• Update your wi-fi username and password. Most systems have a default password that should be changed on installation, but many users don’t do this
  • Use a (short-range) router that reaches only as far as your front-door (rather than broadcasting down to the beach)
  • Patching applies equally to networking equipment as it does to computers and smartphones, so update your router’s firmware on a regular basis.



No offense, but in trying to access online corporate environment, your likely to be connecting from your home wi-fi which is an untrusted network.  Here’s some advice on VPN best practice:

  • You should ensure you a secure VPN connection between your computer and your office so that sensitive and confidential data (emails, documents etc) travels over an encrypted network directly to the office network, rather than insecurely traversing the home network or internet
  • Computer systems should be configured to only function when connected to the VPN. It’s possible to do this in some operating systems, so check with your IT department.
  • Good alternatives to VPNs include using remote desktop solutions where you connect to a remote PC and use its interface to access corporate resources. That way, no corporate information leaves the corporate network, making it a good solution for confidential information access.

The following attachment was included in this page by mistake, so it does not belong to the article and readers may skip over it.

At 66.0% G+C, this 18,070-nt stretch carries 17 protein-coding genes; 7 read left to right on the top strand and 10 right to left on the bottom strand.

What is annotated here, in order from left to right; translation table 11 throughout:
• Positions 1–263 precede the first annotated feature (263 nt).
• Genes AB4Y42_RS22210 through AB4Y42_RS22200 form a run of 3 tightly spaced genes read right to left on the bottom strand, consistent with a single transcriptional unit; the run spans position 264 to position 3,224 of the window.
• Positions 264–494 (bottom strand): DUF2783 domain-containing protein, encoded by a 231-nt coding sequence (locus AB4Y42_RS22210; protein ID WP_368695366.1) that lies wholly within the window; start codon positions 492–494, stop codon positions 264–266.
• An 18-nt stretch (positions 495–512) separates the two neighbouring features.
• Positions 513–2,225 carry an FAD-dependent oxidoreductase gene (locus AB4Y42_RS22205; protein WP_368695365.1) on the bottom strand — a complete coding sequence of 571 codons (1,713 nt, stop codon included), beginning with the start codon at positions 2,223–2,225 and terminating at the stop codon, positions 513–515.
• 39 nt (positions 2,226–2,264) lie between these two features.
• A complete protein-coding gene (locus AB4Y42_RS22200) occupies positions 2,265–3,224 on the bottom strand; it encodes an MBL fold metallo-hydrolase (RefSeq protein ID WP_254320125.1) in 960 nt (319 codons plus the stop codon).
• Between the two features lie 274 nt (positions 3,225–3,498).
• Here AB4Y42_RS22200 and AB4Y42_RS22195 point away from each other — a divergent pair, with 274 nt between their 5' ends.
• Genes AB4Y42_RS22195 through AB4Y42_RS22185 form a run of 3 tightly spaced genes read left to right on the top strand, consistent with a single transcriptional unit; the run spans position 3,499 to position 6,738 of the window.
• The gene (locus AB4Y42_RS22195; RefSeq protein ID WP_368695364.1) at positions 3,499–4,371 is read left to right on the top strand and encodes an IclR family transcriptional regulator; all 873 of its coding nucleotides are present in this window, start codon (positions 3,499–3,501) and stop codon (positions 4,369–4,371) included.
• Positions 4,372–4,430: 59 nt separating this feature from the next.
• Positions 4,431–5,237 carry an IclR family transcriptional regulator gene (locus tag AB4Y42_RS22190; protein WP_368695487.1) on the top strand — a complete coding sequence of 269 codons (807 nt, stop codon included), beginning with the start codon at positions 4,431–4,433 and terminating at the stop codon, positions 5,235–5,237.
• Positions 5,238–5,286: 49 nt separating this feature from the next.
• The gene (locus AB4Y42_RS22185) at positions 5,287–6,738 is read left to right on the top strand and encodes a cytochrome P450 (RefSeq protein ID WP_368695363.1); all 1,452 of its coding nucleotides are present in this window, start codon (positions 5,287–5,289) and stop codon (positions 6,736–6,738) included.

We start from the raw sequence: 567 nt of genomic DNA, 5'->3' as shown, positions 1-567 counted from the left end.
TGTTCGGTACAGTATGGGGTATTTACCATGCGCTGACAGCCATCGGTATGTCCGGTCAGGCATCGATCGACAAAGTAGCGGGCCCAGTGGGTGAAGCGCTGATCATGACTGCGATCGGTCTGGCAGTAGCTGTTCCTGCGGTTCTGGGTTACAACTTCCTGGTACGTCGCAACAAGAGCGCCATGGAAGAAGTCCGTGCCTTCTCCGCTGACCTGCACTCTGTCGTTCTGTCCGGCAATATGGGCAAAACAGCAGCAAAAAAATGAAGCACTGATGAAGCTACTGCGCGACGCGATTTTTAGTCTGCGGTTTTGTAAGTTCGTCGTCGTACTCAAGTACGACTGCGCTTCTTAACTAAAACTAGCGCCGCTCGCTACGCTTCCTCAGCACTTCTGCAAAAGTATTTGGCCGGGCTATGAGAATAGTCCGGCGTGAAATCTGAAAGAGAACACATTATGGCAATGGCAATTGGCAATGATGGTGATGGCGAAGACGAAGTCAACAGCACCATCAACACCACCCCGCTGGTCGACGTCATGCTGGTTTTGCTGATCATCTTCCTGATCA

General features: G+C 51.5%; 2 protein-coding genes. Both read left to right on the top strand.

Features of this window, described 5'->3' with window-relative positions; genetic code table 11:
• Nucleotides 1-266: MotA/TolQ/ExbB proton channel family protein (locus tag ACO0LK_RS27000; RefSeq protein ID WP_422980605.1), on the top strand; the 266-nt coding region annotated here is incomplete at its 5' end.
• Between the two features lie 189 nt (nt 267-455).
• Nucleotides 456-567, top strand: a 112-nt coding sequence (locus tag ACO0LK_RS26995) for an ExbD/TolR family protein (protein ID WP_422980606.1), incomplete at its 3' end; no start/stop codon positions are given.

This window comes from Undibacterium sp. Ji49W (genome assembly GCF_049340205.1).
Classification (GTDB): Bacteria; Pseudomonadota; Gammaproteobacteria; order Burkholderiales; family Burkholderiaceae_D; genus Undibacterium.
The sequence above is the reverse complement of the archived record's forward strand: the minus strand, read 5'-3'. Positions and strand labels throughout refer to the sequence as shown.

While working from home, you may occasionally lose access to office collaboration solutions like Microsoft Teams, Slack and corporate email.  This might lead you to use personal email or social media to collaborate – especially if you’re working against a deadline.

Please don’t do this. Side-channel collaboration like this exposes you and your company to heightened risks and it’s impossible to control confidential information once it ends up on Facebook, WhatsApp, Gmail or LinkedIn.

If you experience any connectivity issues, you should contact your manager and IT team who can help resolve the issue.  Critical communications are likely to be considered in your company’s business continuity plan, so a backup plan may already exist.



One of the most common gateways for cyber-attacks is exploitation of unpatched software. When working from home, especially if using your own devices rather than company equipment, it’s all too easy to pause updates while you get some work done.

Again, please don’t do this.  Make sure you update all devices (personal and corporate) as soon as patches are released and ensure auto-updates are enabled.  It’s also important to uninstall applications you no longer need since dormant applications still pose a risk.



Many home wi-fi routers have Guest network access capabilities. This feature creates a new access point for users to access the internet but keeps the device off the internal network. Most kids being home schooled don’t need to be on the internal network, so migrate any unnecessary devices from the internal network to the Guest wi-fi.



This one is for businesses.

Two-factor authentication (2FA) should be the norm for all business logins.  Let’s face it, even social media platforms use 2FA these days.  If you 2FA enabled on your corporate device, start with critical business functions where corporate information flows, such as Office365. This way, if a password is compromised while working at home, attackers still would require the second factor via the user’s phone, which is a lot harder to acquire.


For more information on PROTECT+ Security Awareness services, check out the website here.